Thomas Barrow (born 1938 in Kansas City, Missouri) studied with Aaron Siskind at the Art Institute of Design, Chicago, and graduated with an MA in 1967. He has been at the forefront of a generation of photographers who came of age during the sixties counterculture and has worked with numerous experimental processes. In the 1970s he created his Cancellations series in which he manipulated his photographs of buildings and urban landscapes and used a pick axe to manipulate the negatives before printing. He has utilized different mediums such as spray paint and builder’s caulk to disrupt the pictorial image. Often he physically deconstructs and reassembles his prints to draw attention to the materiality of the photograph. Barrow has filled multiple roles as curator, editor, educator, and practitioner during his career. He held the titles of curator, assistant director and editor at George Eastman House from 1965-1972. In 1976 Barrow began teaching photography at the University of New Mexico and became Director of the university’s Art Museum in 1985.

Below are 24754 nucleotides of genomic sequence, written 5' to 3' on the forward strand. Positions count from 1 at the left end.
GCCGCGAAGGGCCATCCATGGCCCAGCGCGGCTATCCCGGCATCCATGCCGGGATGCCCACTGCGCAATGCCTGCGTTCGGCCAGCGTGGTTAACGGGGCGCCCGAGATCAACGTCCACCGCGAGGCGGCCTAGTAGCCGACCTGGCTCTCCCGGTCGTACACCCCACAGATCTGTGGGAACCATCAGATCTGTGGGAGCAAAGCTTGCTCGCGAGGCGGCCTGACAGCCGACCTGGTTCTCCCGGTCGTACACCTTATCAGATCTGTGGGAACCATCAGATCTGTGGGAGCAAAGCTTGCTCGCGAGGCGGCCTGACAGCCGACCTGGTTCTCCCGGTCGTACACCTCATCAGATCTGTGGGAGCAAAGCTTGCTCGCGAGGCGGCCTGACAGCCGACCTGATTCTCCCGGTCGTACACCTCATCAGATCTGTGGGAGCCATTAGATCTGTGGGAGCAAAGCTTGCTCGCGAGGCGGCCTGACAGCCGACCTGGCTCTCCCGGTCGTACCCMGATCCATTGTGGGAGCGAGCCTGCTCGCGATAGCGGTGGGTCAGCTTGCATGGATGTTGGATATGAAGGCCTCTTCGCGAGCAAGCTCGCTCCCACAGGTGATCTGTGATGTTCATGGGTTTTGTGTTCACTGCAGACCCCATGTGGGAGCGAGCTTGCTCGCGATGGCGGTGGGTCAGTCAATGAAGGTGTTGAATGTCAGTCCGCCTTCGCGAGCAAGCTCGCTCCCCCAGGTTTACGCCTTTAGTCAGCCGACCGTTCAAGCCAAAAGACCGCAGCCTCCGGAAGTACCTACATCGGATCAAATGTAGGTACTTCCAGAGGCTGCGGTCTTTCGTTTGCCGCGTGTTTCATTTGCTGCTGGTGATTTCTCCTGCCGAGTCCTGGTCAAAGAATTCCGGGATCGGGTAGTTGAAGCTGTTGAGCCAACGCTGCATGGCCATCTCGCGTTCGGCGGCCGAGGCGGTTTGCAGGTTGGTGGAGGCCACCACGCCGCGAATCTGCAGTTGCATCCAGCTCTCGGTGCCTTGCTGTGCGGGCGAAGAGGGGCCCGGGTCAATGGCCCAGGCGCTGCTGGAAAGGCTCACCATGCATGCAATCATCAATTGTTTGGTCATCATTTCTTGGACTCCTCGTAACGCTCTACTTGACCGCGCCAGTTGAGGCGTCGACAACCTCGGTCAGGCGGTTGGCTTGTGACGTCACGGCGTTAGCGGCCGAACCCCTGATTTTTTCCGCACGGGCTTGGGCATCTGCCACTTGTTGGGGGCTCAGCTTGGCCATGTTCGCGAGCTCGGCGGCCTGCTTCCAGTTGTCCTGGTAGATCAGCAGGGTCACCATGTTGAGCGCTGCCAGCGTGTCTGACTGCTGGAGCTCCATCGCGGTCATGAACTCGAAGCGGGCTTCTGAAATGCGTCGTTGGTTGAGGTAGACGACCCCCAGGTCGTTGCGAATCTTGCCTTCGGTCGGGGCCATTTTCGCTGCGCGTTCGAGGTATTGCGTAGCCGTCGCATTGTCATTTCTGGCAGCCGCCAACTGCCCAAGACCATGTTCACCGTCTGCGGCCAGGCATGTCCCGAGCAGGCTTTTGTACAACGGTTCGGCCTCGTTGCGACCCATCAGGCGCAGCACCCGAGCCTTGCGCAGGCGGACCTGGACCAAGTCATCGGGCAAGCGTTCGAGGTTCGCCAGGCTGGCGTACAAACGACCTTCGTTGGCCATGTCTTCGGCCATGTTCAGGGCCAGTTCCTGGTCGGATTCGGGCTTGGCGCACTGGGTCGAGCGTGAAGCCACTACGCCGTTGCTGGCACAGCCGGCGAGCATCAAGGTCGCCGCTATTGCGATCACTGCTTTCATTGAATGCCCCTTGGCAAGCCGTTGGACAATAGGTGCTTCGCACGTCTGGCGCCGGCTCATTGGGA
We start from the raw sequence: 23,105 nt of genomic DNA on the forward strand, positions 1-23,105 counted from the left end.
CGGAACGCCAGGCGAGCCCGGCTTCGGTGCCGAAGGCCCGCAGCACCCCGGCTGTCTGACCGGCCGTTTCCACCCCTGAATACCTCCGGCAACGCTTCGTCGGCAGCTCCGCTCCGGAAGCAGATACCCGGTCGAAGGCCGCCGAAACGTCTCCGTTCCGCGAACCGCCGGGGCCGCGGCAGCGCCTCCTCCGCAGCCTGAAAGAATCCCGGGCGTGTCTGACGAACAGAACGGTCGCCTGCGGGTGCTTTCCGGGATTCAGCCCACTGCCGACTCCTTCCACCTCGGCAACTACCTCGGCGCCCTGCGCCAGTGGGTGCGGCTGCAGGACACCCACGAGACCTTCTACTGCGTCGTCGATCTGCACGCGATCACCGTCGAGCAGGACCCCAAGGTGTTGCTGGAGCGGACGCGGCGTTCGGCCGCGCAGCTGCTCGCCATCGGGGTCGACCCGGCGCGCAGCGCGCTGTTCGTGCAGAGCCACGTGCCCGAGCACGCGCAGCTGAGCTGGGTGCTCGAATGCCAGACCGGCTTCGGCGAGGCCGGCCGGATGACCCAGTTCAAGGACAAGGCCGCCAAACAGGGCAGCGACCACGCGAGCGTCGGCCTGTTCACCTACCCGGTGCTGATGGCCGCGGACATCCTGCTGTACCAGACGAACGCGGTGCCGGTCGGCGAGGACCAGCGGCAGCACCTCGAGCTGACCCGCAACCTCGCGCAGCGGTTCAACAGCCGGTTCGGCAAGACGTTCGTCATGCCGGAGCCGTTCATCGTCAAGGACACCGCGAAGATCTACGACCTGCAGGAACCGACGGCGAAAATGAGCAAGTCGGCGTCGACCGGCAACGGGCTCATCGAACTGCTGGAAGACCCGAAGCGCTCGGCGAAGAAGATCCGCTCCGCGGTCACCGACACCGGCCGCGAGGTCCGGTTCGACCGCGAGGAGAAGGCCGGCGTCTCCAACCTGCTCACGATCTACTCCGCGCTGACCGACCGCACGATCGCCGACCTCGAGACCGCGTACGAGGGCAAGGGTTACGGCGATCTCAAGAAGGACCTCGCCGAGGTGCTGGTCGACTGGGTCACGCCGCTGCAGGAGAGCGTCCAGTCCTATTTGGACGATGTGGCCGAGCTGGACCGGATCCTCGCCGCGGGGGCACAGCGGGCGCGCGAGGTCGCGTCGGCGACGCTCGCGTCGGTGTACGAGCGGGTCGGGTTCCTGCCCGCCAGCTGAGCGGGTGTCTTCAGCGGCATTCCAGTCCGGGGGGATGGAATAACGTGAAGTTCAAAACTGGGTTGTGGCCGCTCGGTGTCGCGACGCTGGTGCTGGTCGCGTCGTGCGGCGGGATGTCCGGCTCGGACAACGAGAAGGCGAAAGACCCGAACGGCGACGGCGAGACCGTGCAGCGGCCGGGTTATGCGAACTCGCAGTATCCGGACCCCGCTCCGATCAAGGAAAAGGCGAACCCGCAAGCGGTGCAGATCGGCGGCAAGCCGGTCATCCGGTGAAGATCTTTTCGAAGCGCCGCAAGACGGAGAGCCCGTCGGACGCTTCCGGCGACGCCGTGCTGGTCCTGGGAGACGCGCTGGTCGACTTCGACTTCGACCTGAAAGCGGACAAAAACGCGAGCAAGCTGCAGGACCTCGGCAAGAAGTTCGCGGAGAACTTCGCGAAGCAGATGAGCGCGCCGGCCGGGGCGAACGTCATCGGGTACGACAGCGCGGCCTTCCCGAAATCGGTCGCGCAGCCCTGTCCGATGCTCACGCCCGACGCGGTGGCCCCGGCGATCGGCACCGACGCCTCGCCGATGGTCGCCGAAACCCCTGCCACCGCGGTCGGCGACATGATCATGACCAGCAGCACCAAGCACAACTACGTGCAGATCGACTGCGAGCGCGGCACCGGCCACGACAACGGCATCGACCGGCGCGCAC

Inspired by the atmospheric haze and the closeness to what he considers “pure photography,” Barrow has worked intermittently with pinhole photography since 1997. His work can be found in public collections worldwide, including the Los Angeles County Museum of Art, the Museum of Modern Art in New York, the Museum of Fine Arts in Houston, the Denver Art Museum, the San Francisco Museum of Modern Art, the Art Institute of Chicago, the Center for Creative Photography, where Barrow’s archive is held, and scores of others. Barrow has received two NEA Photographers Fellowships (1973, 1978).